How To Create a Thriving Volunteer Culture

How To Create a Thriving Volunteer Culture
August 7, 2018 Bob D'Ambrosio

If only there was a quick fix to “get more volunteers.” Church leaders continue to ask what they can say or do to convince people to serve. What are the best recruitment methods? How do I get more people to say, yes? Inspiring people for volunteer service requires more than a new sales pitch.  Activating people into the life of the church involves making changes to the foundation—the culture. Culture is the soil that prepares people for service involvement.

In their book Why Nobody Wants to Go to Church Anymore, Thom and Joani Schultz state the fact that every year 2.7 million church members fall into inactivity—they go underground. And, as you’ve probably already noticed, church attendance is shrinking. While 40% of Americans say they attend church every week, the actual number is more like 20%.

Oddly, while the rate of church activity and volunteering declines, volunteerism overall in our country has held its own.  Volunteering is actually very popular right now. It’s become the standard for corporate America from Chick fil-A to Wal-Mart, from Target to IBM.

David Abney, CEO of United Parcel Service, has announced that their company has pledged 20 million hours of global volunteerism and community service by the end of 2020. He stated, “Volunteerism has always been an integral part of our company culture.”

“Part of our company culture.”

Culture is the key to raising the level of volunteer involvement.  Does your church culture invite people to serve, or does it turn them off?

Creating a Thriving Volunteer Culture is a new training experience from Group that examines what keeps people from engaging in the church. But more importantly, this course helps you discover how to facilitate a deeper connection to the church.

This training examines:

• The four reasons people give for not wanting to get involved with church
• Barriers which may exclude people from volunteering
• On-ramps for quick service placement
• How to direct a volunteer to an area that matches their gifting
• The value of volunteer training, coaching, and reflection
• When it may be necessary to fire a volunteer, and how to do it
• How to help people experience God through their ministry involvement
• Leadership qualities and behaviors necessary to becoming an agent of change

This course will be offered online starting September 18, 2018. You’ll meet one hour a week, for six weeks, in a virtual classroom with a select group of ministry leaders. Registration is limited so we can support each other along the journey.

Click Here for more information or to register. Got questions? Call 800-267-9040.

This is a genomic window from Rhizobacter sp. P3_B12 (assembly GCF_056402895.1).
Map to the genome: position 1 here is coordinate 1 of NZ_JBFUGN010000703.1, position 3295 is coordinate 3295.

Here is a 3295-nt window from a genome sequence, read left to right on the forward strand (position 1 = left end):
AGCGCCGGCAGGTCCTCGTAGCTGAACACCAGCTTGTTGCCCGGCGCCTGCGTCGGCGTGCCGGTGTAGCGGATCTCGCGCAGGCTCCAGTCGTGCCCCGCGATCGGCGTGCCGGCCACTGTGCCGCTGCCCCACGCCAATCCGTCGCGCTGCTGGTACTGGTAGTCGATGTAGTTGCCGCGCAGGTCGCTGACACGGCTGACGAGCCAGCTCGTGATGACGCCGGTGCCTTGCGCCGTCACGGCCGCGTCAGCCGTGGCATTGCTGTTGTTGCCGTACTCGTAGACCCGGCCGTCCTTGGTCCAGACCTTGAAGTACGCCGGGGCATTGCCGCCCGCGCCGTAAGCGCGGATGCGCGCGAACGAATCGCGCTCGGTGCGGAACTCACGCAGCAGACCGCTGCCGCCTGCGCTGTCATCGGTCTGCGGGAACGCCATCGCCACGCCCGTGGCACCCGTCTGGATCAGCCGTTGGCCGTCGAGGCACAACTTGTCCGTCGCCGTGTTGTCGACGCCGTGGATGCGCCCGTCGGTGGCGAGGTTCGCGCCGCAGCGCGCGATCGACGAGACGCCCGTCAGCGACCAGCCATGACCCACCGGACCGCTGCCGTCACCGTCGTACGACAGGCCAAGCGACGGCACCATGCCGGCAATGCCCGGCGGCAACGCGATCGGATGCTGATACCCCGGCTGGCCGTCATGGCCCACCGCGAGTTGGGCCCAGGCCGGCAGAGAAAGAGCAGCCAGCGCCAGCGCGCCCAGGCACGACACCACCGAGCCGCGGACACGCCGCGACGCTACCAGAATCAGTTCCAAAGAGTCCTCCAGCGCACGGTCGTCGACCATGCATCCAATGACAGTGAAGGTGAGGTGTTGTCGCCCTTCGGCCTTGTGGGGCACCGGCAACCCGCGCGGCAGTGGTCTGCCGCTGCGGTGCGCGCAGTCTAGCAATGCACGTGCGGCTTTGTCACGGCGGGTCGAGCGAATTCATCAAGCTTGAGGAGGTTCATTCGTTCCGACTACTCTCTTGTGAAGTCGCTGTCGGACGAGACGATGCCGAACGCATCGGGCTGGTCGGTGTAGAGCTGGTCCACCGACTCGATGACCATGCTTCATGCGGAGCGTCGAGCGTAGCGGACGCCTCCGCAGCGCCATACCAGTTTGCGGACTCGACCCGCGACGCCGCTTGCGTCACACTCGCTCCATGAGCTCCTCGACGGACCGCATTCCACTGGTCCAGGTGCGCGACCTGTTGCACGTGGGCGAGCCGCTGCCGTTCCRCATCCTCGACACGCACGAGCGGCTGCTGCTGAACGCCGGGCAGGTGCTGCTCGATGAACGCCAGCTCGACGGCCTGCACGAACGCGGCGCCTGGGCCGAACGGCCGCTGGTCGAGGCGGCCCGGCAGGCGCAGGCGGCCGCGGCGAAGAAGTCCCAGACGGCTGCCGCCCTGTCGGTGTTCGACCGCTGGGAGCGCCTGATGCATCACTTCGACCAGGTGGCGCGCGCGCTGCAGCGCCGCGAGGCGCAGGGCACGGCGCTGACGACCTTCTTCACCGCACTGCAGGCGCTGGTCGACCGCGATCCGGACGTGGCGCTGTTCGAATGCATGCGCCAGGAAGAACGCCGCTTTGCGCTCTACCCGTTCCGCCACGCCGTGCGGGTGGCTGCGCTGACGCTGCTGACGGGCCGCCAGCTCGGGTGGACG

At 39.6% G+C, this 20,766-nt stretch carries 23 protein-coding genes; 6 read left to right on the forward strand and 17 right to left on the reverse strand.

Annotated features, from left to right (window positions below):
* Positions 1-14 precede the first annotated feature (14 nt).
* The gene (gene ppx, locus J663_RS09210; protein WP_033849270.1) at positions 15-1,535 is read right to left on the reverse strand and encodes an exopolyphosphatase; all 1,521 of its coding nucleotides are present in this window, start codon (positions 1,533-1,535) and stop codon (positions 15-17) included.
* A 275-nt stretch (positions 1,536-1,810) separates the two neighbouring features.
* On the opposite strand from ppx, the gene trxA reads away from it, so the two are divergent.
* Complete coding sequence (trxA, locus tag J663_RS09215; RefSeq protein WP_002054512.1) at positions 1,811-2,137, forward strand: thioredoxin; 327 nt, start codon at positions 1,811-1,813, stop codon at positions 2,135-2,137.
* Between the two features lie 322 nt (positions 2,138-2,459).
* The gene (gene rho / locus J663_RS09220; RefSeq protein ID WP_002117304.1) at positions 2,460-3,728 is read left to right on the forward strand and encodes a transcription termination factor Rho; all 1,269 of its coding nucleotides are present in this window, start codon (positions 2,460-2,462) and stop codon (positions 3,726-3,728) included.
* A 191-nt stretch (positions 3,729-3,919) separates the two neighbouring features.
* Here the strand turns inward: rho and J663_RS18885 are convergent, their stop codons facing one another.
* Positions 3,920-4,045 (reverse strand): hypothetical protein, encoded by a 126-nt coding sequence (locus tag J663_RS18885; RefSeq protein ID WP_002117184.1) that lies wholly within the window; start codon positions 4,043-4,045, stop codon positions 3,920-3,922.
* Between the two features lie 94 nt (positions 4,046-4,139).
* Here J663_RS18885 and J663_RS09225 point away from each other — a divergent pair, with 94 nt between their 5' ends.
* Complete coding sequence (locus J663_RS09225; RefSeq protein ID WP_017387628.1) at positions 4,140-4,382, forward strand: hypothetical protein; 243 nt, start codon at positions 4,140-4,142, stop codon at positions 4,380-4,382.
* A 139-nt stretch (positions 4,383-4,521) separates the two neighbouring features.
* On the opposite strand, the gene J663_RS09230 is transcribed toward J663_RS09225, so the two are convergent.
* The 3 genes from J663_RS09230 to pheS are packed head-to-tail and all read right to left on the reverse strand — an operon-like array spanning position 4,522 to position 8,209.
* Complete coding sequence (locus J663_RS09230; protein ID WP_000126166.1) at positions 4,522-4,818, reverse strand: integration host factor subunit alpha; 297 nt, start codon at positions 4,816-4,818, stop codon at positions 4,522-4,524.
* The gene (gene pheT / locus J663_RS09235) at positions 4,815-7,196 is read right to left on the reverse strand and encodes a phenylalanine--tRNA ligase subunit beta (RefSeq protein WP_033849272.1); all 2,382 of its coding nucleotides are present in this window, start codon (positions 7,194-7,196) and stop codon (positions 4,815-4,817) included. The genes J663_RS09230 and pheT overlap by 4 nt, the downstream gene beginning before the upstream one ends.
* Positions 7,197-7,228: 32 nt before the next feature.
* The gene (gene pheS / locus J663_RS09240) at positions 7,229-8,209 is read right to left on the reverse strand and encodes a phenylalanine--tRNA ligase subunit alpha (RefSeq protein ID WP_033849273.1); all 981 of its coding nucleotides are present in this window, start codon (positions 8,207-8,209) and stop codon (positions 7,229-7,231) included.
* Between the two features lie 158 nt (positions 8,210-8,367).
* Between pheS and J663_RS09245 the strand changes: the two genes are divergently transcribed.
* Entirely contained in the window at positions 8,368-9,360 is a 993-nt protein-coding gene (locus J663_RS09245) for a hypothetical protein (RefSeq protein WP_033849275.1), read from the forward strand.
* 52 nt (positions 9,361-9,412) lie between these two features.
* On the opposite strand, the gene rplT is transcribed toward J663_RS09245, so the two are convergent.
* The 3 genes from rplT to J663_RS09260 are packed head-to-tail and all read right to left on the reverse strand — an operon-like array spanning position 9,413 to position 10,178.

Bob D’Ambrosio is a 25-year veteran of frontline church ministry and now serves with Group’s content solutions team. He’s a trainer for volunteer equipping, a Refresh the Church blogger, and a ministry coach for Group U. Bob is a contributing author and general editor of the E4:12 Bible Study Series Better Together: Connecting to God and Others and Leading Out: Connecting People to Purpose.


  1. Roger Carr 8 years ago

    Culture is certainly one of the keys to healthy volunteer service in churches today.
    It is not a surprise to me that seniors contribute more of their volunteer time to religious organizations than young people. What is troubling is any decline from year to year. It would be interesting to compare church attendance between the same seniors and young people as well.
    Regardless of age, it is important that the church culture encourages and embraces volunteers serving God in a variety of ways. This will keep and grow the number of people who are involved in church. More importantly, it will increase the team and individual activities reaching others for Christ. Thanks for your post.

    • Author
      Bob D'Ambrosio 8 years ago

      Thanks for your note Roger. While church volunteering seems to be in decline, the Corporation for National & Community Service has shown that in the nonprofit world, the increase in volunteers is across all generations. The median annual hours served by the general population is 50 hours a year. Seems that people today want to volunteer and impact their community, they just find other places to do it!

  2. mary 8 years ago

    I believe this is true. But some people make you discouraged..?

    • Author
      Bob D'Ambrosio 8 years ago

      Thanks Mary for sharing. Sometimes you need to have thick skin in ministry to not let the negative people get you down.

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